Who do I contact if I want to learn more about MPMKS’s services?
What is reinsurance?
Reinsurance is a risk transfer between a primary insurance company to one or more other insurance companies. Most primary companies insure only part of the risk on any given policy, with the amount varying among companies. The remainder of the policy limit is covered by reinsurance entities.
How does MPMKS keep my rates from going up due to the unfavorable claims experience of other policyholders?
Our underwriting committee carefully considers physician-applicants. Our selective underwriting helps us to minimize risk, resulting in the majority of our policyholders falling into the three lowest-risk categories. This practice keeps our claims payout low and our reserves strong.
Do you refuse coverage to any applicants?
Not all doctors who apply for coverage with MPMKS are accepted. We do refuse to cover some doctors whom we consider to be bad risks.
Are physicians involved in settling or defending decisions with MPMKS?
What is tail coverage?
Tail coverage is an extension to a policy that safeguards against claims made after a physician retires or when a physician’s current insurance carrier is different from the one used at the time of the malpractice complaint. Tail rates and terms differ.
Are MPMKS’s premiums different for the various medical specialties?
Yes, rates are based on a physician’s chosen field of expertise and training, as well as claims experience.
Management and Governance
What kinds of expertise do you have access to?
To ensure that we’re following best practices in all disciplines, we’ve outsourced professional services to firms that represent the best of the best in their respective fields.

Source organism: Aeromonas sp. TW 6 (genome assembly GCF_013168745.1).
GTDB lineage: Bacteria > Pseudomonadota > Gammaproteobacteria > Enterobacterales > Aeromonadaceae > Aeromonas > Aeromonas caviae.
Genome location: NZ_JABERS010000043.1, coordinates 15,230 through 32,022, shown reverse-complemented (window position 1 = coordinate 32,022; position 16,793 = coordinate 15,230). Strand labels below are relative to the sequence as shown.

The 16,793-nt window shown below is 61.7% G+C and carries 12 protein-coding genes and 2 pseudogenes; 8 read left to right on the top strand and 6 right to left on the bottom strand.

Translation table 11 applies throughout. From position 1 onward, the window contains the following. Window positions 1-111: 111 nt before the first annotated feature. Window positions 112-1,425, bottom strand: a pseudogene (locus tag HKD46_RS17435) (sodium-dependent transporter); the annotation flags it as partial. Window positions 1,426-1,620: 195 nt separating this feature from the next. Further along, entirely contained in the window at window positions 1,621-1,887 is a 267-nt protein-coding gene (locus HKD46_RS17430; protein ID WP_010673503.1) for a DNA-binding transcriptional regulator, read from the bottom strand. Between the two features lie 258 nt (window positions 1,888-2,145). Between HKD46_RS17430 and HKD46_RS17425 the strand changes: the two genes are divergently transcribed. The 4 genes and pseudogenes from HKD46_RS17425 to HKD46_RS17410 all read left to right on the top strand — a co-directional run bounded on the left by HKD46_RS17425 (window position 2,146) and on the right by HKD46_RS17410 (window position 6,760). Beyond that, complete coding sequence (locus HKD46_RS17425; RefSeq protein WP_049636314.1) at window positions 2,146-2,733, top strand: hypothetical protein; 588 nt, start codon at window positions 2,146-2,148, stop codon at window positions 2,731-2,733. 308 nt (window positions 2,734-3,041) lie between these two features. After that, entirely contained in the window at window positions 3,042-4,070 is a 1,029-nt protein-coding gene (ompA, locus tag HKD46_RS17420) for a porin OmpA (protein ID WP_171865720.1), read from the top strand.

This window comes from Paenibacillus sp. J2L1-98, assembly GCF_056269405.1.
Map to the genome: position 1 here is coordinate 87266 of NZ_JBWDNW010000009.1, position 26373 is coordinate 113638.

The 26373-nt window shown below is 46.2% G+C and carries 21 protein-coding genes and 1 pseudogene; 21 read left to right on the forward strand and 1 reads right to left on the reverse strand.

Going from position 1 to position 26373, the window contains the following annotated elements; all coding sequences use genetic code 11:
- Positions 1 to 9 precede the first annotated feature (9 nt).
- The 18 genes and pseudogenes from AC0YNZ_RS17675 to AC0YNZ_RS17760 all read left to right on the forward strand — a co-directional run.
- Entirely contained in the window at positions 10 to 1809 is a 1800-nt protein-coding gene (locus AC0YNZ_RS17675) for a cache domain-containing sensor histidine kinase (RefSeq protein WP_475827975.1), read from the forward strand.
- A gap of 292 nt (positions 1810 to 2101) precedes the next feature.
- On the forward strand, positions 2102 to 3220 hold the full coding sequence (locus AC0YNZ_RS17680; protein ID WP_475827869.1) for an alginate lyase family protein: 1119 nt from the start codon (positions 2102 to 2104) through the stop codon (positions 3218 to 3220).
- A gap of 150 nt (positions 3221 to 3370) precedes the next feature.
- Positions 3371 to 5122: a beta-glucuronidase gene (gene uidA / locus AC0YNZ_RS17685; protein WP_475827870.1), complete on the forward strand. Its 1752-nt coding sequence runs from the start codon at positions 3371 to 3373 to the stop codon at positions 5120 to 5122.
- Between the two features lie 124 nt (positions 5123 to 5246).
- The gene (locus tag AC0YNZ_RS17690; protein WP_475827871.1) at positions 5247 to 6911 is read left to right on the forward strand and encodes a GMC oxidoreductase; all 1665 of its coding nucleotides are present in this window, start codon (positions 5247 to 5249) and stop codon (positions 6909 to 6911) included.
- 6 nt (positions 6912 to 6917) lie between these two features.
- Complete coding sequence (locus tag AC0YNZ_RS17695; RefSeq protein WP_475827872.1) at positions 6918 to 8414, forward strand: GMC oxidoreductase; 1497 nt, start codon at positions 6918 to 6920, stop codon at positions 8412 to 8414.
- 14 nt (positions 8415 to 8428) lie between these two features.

Because we’ve adopted an outsourced business model, there are no corporate layers within MPMKS. Our overhead is lower, and our management staff is dedicated to giving physicians the peace of mind to focus on their practice.
For purposes of defending a medical malpractice claim that may be filed against me in the future, how long must I maintain a patient’s medical records?
If you are currently aware of a claim for medical malpractice, do not destroy or discard any records without approval of the Company and its defense counsel. In all other cases, then we recommend retaining all medical records and bills for a minimum of eleven (11) years from the date of the last service provided for a patient, except in cases of minor patients in which case the records should be kept until the later of: the minor’s twenty-first (21st) birthday or eleven (11) years after the date of the last service.
Please consult your personal/corporate counsel for possible longer retention recommendations based on your particular situation.